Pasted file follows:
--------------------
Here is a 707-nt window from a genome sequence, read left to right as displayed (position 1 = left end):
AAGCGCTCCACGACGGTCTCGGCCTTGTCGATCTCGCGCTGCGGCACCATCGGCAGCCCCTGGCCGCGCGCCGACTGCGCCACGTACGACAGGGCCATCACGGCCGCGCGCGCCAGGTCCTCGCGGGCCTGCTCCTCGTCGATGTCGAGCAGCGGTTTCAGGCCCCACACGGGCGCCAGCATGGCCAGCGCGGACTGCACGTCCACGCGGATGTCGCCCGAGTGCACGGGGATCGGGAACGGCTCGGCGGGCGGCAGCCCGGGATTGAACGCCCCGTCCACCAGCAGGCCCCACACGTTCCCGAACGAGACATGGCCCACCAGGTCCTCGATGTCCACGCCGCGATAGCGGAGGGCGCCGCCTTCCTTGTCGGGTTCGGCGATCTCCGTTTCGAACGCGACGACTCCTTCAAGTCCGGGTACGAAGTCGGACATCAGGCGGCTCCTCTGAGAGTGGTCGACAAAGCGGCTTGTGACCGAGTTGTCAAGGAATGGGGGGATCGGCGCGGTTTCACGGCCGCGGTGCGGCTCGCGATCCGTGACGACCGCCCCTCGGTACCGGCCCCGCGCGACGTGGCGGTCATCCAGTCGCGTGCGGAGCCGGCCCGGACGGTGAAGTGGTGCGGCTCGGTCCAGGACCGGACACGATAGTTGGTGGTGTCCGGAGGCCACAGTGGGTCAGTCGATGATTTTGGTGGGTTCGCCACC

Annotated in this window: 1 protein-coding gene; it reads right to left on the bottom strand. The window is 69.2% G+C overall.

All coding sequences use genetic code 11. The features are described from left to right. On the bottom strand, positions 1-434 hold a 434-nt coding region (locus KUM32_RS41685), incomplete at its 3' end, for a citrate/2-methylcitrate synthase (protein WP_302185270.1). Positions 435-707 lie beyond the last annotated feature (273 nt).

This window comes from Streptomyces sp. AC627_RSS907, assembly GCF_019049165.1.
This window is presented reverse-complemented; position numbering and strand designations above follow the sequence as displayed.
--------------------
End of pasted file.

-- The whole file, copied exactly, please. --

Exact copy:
Here is a 707-nt window from a genome sequence, read left to right as displayed (position 1 = left end):
AAGCGCTCCACGACGGTCTCGGCCTTGTCGATCTCGCGCTGCGGCACCATCGGCAGCCCCTGGCCGCGCGCCGACTGCGCCACGTACGACAGGGCCATCACGGCCGCGCGCGCCAGGTCCTCGCGGGCCTGCTCCTCGTCGATGTCGAGCAGCGGTTTCAGGCCCCACACGGGCGCCAGCATGGCCAGCGCGGACTGCACGTCCACGCGGATGTCGCCCGAGTGCACGGGGATCGGGAACGGCTCGGCGGGCGGCAGCCCGGGATTGAACGCCCCGTCCACCAGCAGGCCCCACACGTTCCCGAACGAGACATGGCCCACCAGGTCCTCGATGTCCACGCCGCGATAGCGGAGGGCGCCGCCTTCCTTGTCGGGTTCGGCGATCTCCGTTTCGAACGCGACGACTCCTTCAAGTCCGGGTACGAAGTCGGACATCAGGCGGCTCCTCTGAGAGTGGTCGACAAAGCGGCTTGTGACCGAGTTGTCAAGGAATGGGGGGATCGGCGCGGTTTCACGGCCGCGGTGCGGCTCGCGATCCGTGACGACCGCCCCTCGGTACCGGCCCCGCGCGACGTGGCGGTCATCCAGTCGCGTGCGGAGCCGGCCCGGACGGTGAAGTGGTGCGGCTCGGTCCAGGACCGGACACGATAGTTGGTGGTGTCCGGAGGCCACAGTGGGTCAGTCGATGATTTTGGTGGGTTCGCCACC

Annotated in this window: 1 protein-coding gene; it reads right to left on the bottom strand. The window is 69.2% G+C overall.

All coding sequences use genetic code 11. The features are described from left to right. On the bottom strand, positions 1-434 hold a 434-nt coding region (locus KUM32_RS41685), incomplete at its 3' end, for a citrate/2-methylcitrate synthase (protein WP_302185270.1). Positions 435-707 lie beyond the last annotated feature (273 nt).

This window comes from Streptomyces sp. AC627_RSS907, assembly GCF_019049165.1.
This window is presented reverse-complemented; position numbering and strand designations above follow the sequence as displayed.